BY THE time the sixth and last finalist finished their 15-minute set, the judges of this year’s 13th competition must have had their heads in their hands.
BBC Scotland Young Trad Musician of The Year
Royal Conservatoire of Scotland, Glasgow
Star rating: * * * *
Not in despair at the music’s quality – quite the contrary – but at the prospect of choosing one victor. At least four of the contestants gave an arguably winning performance, in a show that once again demonstrated the outstanding calibre of young traditional talent in Scotland today, while also highlighting the breadth and diversity of the field even at the level of individual instrumentalists – there being, unusually, no singers in the 2013 final.
From Graham Mackenzie’s authoritative, Highland-based fiddle tunes and Scott Wood’s alternately fiery/lyrical piping to pianist Andrew Dunlop’s jazz- and classical-tinged virtuosity, the programme paraded a striking array of contrasting approaches. Dunlop’s inclusion in the line-up also raised other interesting issues for the contest – not just the piano’s status as a traditional instrument, but the fact that he performed both as soloist and accompanist, joined in the latter capacity by house-band members Catriona Watt on vocals and Rua MacMillan on fiddle. Small wonder that the judges’ chairman Jim Sutherland likened the decision-making process to “comparing Braeburns with King Edwards”.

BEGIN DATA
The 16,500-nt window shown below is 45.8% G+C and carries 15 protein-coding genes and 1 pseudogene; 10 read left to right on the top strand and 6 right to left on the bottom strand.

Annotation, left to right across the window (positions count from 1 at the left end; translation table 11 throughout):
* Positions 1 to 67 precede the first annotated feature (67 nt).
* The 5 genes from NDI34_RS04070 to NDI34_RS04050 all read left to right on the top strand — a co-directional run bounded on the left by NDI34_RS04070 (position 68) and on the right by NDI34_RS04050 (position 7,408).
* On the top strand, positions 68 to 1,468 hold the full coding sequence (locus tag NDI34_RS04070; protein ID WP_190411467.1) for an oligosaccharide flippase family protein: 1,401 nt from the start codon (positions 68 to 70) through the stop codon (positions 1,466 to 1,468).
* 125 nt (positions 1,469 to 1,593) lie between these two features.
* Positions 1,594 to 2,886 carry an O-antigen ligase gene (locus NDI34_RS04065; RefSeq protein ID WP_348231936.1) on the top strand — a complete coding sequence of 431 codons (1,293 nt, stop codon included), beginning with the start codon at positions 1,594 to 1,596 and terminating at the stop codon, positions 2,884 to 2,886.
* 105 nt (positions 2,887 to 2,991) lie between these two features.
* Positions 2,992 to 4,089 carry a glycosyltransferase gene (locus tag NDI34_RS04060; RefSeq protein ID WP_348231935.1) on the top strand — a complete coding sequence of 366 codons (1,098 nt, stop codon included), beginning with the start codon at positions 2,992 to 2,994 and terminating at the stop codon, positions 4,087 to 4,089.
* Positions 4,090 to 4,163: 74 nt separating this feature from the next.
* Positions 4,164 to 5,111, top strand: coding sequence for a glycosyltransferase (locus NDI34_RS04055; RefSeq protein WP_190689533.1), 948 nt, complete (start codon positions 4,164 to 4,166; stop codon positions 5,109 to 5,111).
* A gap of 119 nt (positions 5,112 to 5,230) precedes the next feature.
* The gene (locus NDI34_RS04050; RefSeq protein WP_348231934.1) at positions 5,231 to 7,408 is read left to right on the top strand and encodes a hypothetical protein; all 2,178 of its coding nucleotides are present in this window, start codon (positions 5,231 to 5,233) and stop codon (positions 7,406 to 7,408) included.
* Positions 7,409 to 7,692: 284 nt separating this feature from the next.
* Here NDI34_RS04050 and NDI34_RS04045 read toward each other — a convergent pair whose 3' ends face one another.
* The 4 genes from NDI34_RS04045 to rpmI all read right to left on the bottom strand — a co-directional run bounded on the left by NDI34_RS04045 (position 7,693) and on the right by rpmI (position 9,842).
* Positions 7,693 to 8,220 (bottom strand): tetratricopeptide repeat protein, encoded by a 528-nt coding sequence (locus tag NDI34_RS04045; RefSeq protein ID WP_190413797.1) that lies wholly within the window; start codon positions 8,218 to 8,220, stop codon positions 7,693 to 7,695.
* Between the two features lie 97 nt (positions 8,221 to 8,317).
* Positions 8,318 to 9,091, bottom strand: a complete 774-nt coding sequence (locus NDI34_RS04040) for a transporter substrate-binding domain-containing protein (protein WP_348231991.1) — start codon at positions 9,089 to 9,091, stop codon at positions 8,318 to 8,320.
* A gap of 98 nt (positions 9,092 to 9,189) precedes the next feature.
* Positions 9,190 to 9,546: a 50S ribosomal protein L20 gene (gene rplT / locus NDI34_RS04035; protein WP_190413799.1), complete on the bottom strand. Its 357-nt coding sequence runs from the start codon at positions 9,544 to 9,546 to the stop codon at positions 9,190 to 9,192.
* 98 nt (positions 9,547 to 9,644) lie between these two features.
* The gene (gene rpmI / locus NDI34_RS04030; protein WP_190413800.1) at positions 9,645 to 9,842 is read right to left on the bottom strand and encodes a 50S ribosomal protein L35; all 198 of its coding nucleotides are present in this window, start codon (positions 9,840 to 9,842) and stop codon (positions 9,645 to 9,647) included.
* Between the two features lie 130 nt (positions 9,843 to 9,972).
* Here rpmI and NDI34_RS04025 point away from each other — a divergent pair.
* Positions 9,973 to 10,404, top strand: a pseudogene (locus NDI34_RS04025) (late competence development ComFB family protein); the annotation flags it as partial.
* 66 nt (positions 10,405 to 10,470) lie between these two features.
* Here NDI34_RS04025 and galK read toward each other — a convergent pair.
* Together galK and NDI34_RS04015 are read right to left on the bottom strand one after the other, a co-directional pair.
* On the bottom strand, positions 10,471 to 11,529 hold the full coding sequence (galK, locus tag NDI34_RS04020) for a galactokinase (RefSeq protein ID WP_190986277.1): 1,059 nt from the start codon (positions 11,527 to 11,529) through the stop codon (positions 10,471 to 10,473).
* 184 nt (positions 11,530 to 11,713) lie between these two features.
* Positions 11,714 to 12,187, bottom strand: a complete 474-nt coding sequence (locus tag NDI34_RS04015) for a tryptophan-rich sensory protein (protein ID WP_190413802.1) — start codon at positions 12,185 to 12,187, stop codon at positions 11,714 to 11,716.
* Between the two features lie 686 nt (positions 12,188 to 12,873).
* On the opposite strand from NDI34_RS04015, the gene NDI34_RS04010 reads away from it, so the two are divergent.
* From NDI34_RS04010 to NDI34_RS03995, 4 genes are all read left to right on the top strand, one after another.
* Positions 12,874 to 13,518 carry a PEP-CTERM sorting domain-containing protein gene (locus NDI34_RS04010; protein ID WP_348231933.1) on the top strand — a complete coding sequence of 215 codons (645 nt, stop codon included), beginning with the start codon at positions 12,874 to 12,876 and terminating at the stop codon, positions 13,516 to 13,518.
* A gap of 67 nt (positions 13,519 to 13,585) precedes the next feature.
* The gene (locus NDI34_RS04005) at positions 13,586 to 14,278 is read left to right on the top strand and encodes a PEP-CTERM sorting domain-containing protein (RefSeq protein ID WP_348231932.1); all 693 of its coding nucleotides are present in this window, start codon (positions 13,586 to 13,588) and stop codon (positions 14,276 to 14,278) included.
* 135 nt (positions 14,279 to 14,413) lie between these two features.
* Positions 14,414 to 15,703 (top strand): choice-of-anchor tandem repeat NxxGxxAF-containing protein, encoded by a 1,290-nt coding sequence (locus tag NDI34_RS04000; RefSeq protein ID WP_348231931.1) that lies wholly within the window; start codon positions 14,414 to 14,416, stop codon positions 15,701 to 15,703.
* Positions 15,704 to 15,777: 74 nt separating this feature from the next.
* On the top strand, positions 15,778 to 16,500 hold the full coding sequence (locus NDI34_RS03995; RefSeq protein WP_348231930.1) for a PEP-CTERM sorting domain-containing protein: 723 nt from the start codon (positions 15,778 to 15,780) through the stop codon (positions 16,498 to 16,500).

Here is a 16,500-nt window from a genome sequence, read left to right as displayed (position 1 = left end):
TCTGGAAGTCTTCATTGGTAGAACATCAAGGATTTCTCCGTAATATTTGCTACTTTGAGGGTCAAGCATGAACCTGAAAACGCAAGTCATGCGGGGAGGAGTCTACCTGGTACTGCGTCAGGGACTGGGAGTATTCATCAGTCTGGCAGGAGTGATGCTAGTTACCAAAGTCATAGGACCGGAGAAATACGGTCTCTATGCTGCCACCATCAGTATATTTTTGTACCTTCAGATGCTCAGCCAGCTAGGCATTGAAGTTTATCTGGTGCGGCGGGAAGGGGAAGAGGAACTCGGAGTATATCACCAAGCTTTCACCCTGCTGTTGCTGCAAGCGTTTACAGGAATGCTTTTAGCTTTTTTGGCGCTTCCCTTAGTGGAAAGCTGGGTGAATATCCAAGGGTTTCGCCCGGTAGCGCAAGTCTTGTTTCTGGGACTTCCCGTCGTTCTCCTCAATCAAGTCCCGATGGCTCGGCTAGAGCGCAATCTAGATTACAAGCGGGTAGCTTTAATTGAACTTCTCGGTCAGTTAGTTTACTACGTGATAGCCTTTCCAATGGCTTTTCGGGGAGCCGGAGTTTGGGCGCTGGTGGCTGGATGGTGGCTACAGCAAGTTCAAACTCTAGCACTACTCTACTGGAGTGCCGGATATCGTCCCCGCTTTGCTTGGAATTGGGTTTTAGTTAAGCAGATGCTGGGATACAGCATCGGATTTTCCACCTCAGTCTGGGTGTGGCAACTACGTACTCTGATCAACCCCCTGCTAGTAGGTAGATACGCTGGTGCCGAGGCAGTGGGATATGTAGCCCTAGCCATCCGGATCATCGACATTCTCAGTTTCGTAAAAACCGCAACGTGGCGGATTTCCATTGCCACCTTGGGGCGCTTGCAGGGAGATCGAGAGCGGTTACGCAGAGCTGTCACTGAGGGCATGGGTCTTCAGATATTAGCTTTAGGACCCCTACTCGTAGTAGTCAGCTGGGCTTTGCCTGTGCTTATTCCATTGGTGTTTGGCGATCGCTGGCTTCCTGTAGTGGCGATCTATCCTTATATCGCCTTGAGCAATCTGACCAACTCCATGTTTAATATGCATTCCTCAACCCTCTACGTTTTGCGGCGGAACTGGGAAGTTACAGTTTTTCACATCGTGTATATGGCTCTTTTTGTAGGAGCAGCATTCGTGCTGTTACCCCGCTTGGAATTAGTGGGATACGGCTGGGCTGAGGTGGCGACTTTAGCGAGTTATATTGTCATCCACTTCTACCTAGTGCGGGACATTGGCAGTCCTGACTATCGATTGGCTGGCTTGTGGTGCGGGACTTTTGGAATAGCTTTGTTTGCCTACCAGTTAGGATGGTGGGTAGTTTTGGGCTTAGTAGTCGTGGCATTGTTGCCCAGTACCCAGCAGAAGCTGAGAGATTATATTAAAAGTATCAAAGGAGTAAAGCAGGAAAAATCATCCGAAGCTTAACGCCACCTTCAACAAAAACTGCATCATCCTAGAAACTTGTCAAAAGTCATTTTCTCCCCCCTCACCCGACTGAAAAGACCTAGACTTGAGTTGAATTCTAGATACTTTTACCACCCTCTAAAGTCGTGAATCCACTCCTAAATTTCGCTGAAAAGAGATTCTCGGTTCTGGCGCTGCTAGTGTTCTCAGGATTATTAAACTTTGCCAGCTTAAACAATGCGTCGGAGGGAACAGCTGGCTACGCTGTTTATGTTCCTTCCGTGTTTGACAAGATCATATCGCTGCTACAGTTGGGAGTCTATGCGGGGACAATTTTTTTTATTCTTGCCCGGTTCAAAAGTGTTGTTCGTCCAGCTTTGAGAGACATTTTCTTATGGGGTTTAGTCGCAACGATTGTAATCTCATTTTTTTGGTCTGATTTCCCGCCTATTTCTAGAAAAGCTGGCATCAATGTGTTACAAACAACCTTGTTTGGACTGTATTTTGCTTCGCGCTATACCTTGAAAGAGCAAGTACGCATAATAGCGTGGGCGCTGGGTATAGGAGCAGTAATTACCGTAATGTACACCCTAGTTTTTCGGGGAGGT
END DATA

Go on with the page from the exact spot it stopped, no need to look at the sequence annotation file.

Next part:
Even the two accordionists among the six, Grant MacFarlane and Paddy Callaghan, could hardly have been more different, with their respective backgrounds in the Scottish dance-band scene and Irish button-box tradition – but in the end it was Callaghan’s combination of brilliantly supple, sparkling dance tunes and a beautifully pensive slow air that saw him crowned as a popular local winner.